Danger for Ireland as Brexit talks get down and dirty
Irish business leaders will be watching nervously to see which way the talks go
It has been the week in which the huge difficulties facing the Brexit talks have been starkly highlighted – and the risks this brings for our economy and businesses.
Having won a diplomatic victory in Brussels in getting recognition on the issue of a future united Ireland, the Government published a document on its negotiating position which was all about the economy. It presented a detailed official view of what was at stake for business – and a plan to try to limit the damage and take advantage.
But there is one big problem and it is an issue almost completely outside our control. There is a risk that the talks will break down at the first hurdle. The EU side is insisting that, before any talks on a new trade deal between Britain and the EU in which the interests of the Irish economy will feature, significant progress must be made on settling its exit bill – the agreed amount to cover its future liabilities to the EU.
But the temperature has risen dramatically this week as both sides trade insults. The European Commission says Britain is in denial about the realities of Brexit. And the British government is accusing the EU of trying to interfere in the general election.
There now seems to be two roads the Brexit talks can take. One is the slow and tortuous one. The other would be quick and brutal.
New trade deal
The long road would involve difficult but ultimately successful talks on Britain’s exit bill, and then lengthy talks on a new trade deal.
While the exit bill would need to be settled before Britain leaves at the end of March 2019, talks on a new trade deal would be likely to drag on much longer, well into the 2020s on most estimates. This would require some transitional arrangement for the rules that would apply after Britain leaves the EU, but before the new trade deal.
This would bring many challenges for Irish business and a long period of uncertainty. But at least there would be the prospect of an agreed process, the gradual emergence of clarity and the hope of a trade deal which would allow exports and imports to continue relatively freely between the UK and the Republic.
The short and brutal road would be more dangerous. A breakdown in the talks could lead to the UK leaving the EU with no deal between the two sides – the so-called “ train-crash Brexit”. This would lead to the immediate erection of customs barriers, tariffs – special import taxes or customs duties on goods going to and coming from the UK – and huge uncertainty on how the rules and regulations which govern commerce and the movement of people would apply in future.
There would be different problems in each sector. In aviation, there would be questions, as Ryanair head Michael O’Leary said, about the rules governing air travel between the UK and EU. In the meat and diary sector, exporters to the UK would face significant tariffs, which would cause difficulties and business closures. On the seas, nobody would be sure who had the right to fish where, a big issue for Ireland with a fleet that fishes in UK waters. And on and on.
Because this is such a nightmare scenario, everyone has assumed that it will probably be avoided. But this week has shown that this risk cannot now be dismissed.
A chasm is emerging between what the EU is demanding and what Britain might be prepared to pay to exit – the first issue in the talks. And relations are deteriorating day by day. Both sides are showing every sign of digging in, with reports of a dinner bust-up between UK prime minister Theresa May and European Commission president Jean-Claude Juncker.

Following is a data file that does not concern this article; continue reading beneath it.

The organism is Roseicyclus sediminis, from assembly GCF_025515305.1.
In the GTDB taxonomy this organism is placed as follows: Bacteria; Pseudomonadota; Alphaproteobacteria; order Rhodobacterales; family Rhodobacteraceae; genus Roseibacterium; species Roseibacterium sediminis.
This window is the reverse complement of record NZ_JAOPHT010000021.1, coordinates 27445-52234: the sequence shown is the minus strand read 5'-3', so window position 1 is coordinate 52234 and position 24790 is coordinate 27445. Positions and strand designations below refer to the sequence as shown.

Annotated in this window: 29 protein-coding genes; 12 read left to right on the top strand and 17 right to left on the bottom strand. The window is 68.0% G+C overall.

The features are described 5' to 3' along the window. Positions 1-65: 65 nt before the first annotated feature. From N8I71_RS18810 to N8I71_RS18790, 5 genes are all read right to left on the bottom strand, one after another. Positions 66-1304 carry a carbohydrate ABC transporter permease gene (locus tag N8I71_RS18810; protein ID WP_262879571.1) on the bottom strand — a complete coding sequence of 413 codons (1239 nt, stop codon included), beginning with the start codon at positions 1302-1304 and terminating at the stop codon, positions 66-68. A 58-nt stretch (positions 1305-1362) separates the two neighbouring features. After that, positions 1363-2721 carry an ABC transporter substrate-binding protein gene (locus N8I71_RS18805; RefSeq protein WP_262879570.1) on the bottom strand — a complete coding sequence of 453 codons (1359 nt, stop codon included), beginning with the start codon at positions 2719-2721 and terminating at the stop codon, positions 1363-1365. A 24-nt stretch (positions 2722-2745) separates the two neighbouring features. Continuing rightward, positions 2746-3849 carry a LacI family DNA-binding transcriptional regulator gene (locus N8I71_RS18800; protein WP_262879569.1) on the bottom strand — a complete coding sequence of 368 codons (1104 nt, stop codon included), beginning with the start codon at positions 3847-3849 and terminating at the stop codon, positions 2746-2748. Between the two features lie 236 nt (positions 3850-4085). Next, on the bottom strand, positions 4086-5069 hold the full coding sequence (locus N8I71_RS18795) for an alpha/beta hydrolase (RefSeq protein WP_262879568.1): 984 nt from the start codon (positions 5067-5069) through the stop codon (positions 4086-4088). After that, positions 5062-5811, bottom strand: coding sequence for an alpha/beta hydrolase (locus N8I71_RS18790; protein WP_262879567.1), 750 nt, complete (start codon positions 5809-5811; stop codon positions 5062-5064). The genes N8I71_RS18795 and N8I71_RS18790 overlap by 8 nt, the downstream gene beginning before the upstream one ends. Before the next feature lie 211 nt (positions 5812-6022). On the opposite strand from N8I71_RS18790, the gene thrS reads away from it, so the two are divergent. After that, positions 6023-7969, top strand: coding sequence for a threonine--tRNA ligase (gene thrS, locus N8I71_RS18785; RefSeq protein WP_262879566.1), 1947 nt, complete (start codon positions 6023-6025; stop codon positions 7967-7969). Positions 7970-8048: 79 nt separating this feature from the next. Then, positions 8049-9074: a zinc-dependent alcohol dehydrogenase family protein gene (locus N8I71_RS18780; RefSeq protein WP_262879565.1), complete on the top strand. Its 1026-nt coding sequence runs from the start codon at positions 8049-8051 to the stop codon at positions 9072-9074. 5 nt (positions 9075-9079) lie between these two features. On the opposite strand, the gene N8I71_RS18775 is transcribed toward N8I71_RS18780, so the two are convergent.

The leaking of details of the dinner by the European side were as controversial as the contents.
Then came reports that the EU side was seeking to up the exit bill which Britain must pay to leave the Union, based on existing commitments to future EU spending programmes and costs.The EU side had previously put out a figure of €60 billion on the exit bill – seen as a negotiating figure likely to fall. But this week the Financial Times reported that, on the basis of statements from Berlin and Paris on how the bill would be calculated, the initial total demand for the up-front payment could rise to over €100 billion.
The net cost to Britain would be a bit less, somewhere between £55 billion and and £75 billion, according to the FT’s figures, as it would still benefit from some EU programmes for a period.
There is, no doubt, some pre-negotiation softening-up here on both sides. The context – a British general election – cannot be ignored, with British prime minister Theresa May upping the ante further in a speech on Wednesday, accusing European officials of trying to interfere in the poll.
“There are some in Brussels who do not want these [Brexit] talks to succeed,” she said, apparently referring in particular to the leaked account of the dinner she had with European Commission president Jean-Claude Juncker at 10 Downing Street.
The real key indicators of the chances of success in the talks will come after polling day. But the risk for Ireland is that the two sides drive themselves so far apart before that point that the talks are doomed, or at least gravely endangered, before they even get going in earnest.
The Irish side is looking on nervously. Minister for Foreign Affairs Charlie Flanagan tried in a recent interview with the Financial Times to urge calm. Above all, Ireland needs the talks to be kept on the rails.
“I would say to my European colleagues, don’t get hung up on the magnitude of the cheque,” Mr Flanagan said. “We want to give a fair wind to the negotiations and we don’t want anything early on that is going to cause conflict. Let’s agree the principle of liabilities first, and then go away and work them out, rather than going down a cul-de-sac over one particular issue.”